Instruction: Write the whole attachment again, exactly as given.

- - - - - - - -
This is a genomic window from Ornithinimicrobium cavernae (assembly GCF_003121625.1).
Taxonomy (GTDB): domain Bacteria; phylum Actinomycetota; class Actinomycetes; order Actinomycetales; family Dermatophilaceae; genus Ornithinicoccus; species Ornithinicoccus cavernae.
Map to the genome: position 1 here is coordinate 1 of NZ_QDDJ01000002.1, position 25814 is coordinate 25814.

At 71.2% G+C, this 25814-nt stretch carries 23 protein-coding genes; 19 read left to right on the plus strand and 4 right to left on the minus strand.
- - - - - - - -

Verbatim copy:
This is a genomic window from Ornithinimicrobium cavernae (assembly GCF_003121625.1).
Taxonomy (GTDB): domain Bacteria; phylum Actinomycetota; class Actinomycetes; order Actinomycetales; family Dermatophilaceae; genus Ornithinicoccus; species Ornithinicoccus cavernae.
Map to the genome: position 1 here is coordinate 1 of NZ_QDDJ01000002.1, position 25814 is coordinate 25814.

At 71.2% G+C, this 25814-nt stretch carries 23 protein-coding genes; 19 read left to right on the plus strand and 4 right to left on the minus strand.